The BBC has said that it had purchased a network of 22,000 infected computers and used it spam its own e-mail accounts on Hotmail and GMail, used the computers for a denial-of-service test and then changed the infected computer’s wallpaper with a message saying that they were infected.
The program, Click (which airs on BBC One and BBC World News), said that it acquired the network by visiting chatrooms. The BBC has not said how much they paid for the botnet, but it has defended its actions, saying it was part of its own investigation into global cyber crime.
It also tested it on the computers to attack a backup site that was owned by Prevx, the security company that the BBC consulted with. According to the BBC, it only took 60 machines to overload the bandwidth of the site.
However, some are saying that it might have been a breach in the Computer Misuse Act and the BBC might face prosecution for using the botnet it bought, which has a maximum penalty of two years imprisonment if found guilty.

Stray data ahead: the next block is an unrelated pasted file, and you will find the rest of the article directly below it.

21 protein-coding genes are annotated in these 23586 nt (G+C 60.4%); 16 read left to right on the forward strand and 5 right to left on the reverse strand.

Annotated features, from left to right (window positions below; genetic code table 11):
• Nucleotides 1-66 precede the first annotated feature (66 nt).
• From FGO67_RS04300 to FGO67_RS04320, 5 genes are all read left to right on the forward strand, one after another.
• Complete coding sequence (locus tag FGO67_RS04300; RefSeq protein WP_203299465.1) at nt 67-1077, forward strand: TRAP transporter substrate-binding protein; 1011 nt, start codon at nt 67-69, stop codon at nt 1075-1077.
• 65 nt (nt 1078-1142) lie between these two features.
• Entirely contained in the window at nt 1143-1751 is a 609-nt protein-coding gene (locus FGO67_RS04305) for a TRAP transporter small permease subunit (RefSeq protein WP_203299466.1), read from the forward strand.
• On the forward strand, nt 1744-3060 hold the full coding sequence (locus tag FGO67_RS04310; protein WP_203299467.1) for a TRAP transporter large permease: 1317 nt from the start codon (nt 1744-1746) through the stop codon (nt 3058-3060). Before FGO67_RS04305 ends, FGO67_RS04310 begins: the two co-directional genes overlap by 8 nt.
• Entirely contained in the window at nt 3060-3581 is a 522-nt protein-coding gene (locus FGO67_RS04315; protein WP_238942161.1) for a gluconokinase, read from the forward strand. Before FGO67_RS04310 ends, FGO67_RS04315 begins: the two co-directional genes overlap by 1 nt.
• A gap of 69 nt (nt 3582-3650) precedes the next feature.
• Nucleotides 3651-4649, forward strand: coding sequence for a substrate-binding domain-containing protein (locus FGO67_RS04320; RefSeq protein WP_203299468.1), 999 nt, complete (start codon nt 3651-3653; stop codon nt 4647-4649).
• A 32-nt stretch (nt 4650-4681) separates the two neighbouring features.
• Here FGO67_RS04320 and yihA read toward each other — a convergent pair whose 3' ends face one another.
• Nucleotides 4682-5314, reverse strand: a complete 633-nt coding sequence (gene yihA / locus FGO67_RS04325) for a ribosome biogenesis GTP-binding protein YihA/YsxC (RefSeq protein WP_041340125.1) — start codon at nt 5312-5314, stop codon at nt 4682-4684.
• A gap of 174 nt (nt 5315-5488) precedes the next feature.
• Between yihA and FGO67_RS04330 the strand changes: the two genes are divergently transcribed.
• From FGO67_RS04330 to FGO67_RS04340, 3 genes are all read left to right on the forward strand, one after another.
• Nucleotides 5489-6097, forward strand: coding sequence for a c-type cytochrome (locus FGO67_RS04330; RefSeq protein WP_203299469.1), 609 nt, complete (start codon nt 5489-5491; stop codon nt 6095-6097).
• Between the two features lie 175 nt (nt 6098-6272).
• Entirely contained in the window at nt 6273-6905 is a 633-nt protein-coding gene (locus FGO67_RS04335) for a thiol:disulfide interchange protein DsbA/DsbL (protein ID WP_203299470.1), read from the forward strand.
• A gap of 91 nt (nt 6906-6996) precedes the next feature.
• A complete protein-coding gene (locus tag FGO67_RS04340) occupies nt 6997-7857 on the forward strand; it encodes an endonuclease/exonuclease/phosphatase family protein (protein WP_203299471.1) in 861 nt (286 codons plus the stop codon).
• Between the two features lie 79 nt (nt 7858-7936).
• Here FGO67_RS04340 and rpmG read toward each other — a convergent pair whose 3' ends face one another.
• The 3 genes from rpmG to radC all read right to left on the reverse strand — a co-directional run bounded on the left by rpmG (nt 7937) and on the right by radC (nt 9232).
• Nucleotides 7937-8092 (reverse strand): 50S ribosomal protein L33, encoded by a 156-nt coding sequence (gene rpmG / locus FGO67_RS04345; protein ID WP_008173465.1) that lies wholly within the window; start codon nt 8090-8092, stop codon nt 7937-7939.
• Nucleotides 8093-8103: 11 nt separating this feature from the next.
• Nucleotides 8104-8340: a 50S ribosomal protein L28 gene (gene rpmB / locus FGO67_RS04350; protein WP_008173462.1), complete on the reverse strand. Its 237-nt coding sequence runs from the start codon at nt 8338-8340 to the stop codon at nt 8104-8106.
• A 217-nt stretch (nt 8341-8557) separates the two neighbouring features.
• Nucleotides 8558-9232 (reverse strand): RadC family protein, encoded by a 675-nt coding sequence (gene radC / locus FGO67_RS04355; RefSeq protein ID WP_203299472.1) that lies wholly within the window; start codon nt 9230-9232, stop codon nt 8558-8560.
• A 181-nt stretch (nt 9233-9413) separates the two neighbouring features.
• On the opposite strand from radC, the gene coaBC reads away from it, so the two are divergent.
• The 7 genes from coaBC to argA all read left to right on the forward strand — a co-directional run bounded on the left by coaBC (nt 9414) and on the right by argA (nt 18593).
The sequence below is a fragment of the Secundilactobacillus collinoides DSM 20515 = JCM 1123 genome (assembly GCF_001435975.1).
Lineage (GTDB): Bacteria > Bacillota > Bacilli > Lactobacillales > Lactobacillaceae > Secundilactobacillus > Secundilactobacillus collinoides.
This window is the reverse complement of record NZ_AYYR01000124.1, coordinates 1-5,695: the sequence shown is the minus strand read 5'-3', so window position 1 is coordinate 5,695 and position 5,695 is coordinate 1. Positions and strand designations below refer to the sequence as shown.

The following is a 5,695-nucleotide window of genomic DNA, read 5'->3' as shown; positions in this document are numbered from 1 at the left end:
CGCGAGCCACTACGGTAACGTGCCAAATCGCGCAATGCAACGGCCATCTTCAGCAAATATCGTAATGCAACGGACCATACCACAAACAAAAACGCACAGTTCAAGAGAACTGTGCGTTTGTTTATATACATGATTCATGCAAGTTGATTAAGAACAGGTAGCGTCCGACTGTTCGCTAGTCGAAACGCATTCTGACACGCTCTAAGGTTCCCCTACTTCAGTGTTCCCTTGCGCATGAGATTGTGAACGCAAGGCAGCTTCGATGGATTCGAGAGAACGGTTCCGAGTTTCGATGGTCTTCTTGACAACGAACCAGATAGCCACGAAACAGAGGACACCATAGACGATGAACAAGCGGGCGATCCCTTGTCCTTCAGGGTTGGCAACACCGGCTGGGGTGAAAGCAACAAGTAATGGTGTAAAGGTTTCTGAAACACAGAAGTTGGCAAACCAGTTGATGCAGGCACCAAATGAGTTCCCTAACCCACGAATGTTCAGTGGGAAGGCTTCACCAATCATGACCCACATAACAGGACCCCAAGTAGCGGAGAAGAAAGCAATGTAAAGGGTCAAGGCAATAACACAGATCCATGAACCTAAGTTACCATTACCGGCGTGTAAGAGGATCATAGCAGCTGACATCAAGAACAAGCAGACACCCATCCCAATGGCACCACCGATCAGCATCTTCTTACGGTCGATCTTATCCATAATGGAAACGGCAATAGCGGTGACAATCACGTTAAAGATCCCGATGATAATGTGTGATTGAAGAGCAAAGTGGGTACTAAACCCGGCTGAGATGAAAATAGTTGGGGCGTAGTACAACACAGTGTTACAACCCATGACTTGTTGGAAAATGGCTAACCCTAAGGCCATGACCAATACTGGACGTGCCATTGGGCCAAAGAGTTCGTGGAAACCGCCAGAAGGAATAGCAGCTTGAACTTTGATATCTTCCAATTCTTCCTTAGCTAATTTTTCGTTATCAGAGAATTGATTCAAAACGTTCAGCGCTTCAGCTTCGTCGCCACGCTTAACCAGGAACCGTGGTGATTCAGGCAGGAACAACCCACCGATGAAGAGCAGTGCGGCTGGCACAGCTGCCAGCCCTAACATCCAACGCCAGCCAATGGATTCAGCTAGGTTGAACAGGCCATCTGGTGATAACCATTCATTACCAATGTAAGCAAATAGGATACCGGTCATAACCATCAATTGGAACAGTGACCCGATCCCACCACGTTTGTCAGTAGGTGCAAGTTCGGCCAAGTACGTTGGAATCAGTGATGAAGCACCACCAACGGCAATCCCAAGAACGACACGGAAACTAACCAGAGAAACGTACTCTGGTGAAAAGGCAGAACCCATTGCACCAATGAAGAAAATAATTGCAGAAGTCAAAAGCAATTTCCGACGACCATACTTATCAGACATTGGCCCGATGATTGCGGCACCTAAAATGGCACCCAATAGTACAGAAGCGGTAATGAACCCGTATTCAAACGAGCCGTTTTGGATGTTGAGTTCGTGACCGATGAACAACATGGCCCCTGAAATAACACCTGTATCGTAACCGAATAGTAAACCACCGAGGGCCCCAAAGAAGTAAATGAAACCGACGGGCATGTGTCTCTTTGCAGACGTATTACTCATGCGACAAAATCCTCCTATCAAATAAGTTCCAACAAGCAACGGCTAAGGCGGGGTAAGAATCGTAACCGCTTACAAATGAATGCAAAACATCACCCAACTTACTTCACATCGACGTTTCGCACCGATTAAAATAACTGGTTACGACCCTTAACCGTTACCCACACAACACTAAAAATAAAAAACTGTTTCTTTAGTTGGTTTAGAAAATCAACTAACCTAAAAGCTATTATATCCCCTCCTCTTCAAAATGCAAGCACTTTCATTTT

According to Struan Roberrtson, editor of OUT-LAW.com, “The BBC appears to have broken the Computer Misuse Act by causing 22,000 computers to send spam. It does not matter that the emails were sent to the BBC’s own accounts and criminal intent is not necessary to establish an offence of unauthorised access to a computer.”
“The Act requires that a computer has been made to perform a function with intent to secure access to any program or data on the computer. Using the botnet to send an email is likely to satisfy that requirement. It also requires that the access is unauthorised – which the BBC appears to acknowledge. It does not matter that the BBC’s intent was not criminal or that someone else created the botnet in the first place,” he continued.
However, he added that the BBC are not likely to face prosecution. “But it is very unlikely that any prosecution will follow because the BBC’s actions probably caused no harm. On the contrary, it probably did prompt many people to improve their security,” he said.
The BBC has said that it has deleted the botnet, and has no longer any control of the infected machines. It also said that it had warned the 22,000 users (which have been shown to be from all around the world) that they have been infected and offer options to fix the problem.
The segment will air on Saturday on BBC One.